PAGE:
when she was left in the great deserted pensionnat, with only one
teacher for a companion. This teacher, a Frenchwoman, had always
been uncongenial to her; but, left to each other's sole
companionship, Charlotte soon discovered that her associate was
more profligate, more steeped in a kind of cold, systematic
sensuality, than she had before imagined it possible for a human
being to be; and her whole nature revolted from this woman's
society. A low nervous fever was gaining upon Miss Bronte. She
had never been a good sleeper, but now she could not sleep at all.
Whatever had been disagreeable, or obnoxious, to her during the
day, was presented when it was over with exaggerated vividness to
her disordered fancy. There were causes for distress and anxiety
in the news from home, particularly as regarded Branwell. In the
dead of the night, lying awake at the end of the long deserted
dormitory, in the vast and silent house, every fear respecting
those whom she loved, and who were so far off in another country,
became a terrible reality, oppressing her and choking up the very
life-blood in her heart. Those nights were times of sick, dreary,
wakeful misery; precursors of many such in after years.

In the day-time, driven abroad by loathing of her companion and by
the weak restlessness of fever, she tried to walk herself into
such a state of bodily fatigue as would induce sleep. So she went
out, and with weary steps would traverse the Boulevards and the
streets, sometimes for hours together; faltering and resting
occasionally on some of the many benches placed for the repose of
happy groups, or for solitary wanderers like herself. Then up
again--anywhere but to the pensionnat--out to the cemetery where
Martha lay--out beyond it, to the hills whence there is nothing to
be seen but fields as far as the horizon. The shades of evening
made her retrace her footsteps--sick for want of food, but not
hungry; fatigued with long continued exercise--yet restless still,
and doomed to another weary, haunted night of sleeplessness. She
would thread the streets in the neighbourhood of the Rue
d'Isabelle, and yet avoid it and its occupant, till as late an
hour as she dared be out. At last, she was compelled to keep her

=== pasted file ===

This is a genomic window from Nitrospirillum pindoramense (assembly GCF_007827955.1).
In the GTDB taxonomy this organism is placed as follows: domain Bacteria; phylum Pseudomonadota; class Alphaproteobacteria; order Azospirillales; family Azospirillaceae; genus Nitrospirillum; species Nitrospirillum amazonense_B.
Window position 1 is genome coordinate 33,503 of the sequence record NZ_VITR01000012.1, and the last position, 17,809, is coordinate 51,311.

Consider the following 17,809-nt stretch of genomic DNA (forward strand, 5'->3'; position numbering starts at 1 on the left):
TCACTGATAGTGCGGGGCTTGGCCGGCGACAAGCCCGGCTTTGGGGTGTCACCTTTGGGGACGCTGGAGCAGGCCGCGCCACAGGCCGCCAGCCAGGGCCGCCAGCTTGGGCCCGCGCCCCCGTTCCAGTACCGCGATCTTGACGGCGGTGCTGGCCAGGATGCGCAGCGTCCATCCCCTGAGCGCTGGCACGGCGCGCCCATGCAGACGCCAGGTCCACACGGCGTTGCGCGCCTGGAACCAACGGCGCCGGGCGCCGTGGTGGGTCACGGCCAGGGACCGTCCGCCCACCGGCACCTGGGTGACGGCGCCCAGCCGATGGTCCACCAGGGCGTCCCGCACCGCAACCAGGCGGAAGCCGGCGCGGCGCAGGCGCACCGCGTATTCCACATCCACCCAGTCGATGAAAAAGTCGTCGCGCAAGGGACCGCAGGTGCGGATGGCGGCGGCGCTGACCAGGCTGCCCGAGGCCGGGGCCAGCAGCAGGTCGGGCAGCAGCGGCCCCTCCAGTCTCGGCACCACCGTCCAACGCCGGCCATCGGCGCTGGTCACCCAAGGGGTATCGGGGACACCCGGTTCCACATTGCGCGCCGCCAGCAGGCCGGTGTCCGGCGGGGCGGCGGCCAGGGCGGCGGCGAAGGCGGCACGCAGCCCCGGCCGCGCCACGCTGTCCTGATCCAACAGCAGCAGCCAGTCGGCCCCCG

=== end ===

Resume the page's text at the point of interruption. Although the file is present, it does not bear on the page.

bed for some days, and this compulsory rest did her good. She was
weak, but less depressed in spirits than she had been, when the
school re-opened, and her positive practical duties recommenced.

She writes thus:-

"October 13th, 1843

"Mary is getting on well, as she deserves to do. I often hear
from her. Her letters and yours are one of my few pleasures. She
urges me very much to leave Brussels and go to her; but, at
present, however tempted to take such a step, I should not feel
justified in doing so. To leave a certainty for a complete
uncertainty, would be to the last degree imprudent.
Notwithstanding that, Brussels is indeed desolate to me now.
Since the D.s left, I have had no friend. I had, indeed, some
very kind acquaintances in the family of a Dr. -, but they, too,
are gone now. They left in the latter part of August, and I am
completely alone. I cannot count the Belgians anything. It is a
curious position to be so utterly solitary in the midst of
numbers. Sometimes the solitude oppresses me to an excess. One
day, lately, I felt as if I could bear it no longer, and I went to
Madame Heger, and gave her notice. If it had depended on her, I
should certainly have soon been at liberty; but M. Heger, having
heard of what was in agitation, sent for me the day after, and
pronounced with vehemence his decision, that I should not leave.
I could not, at that time, have persevered in my intention without
exciting him to anger; so I promised to stay a little while
longer. How long that will be, I do not know. I should not like
to return to England to do nothing. I am too old for that now;
but if I could hear of a favourable opportunity for commencing a
school, I think I should embrace it. We have as yet no fires
here, and I suffer much from cold; otherwise, I am well in health.
Mr.--will take this letter to England. He is a pretty-looking and
pretty behaved young man, apparently constructed without a back-
bone; by which I don't allude to his corporal spine, which is all
right enough, but to his character.

"I get on here after a fashion; but now that Mary D. has left
Brussels, I have nobody to speak to, for I count the Belgians as
nothing. Sometimes I ask myself how long shall I stay here; but
as yet I have only asked the question; I have not answered it.
However, when I have acquired as much German as I think fit, I
think I shall pack up bag and baggage and depart. Twinges of
homesickness cut me to the heart, every now and then. To-day the
weather is glaring, and I am stupified with a bad cold and
headache. I have nothing to tell you. One day is like another in
this place. I know you, living in the country, can hardly believe
it is possible life can be monotonous in the centre of a brilliant
capital like Brussels; but so it is. I feel it most on holidays,
when all the girls and teachers go out to visit, and it sometimes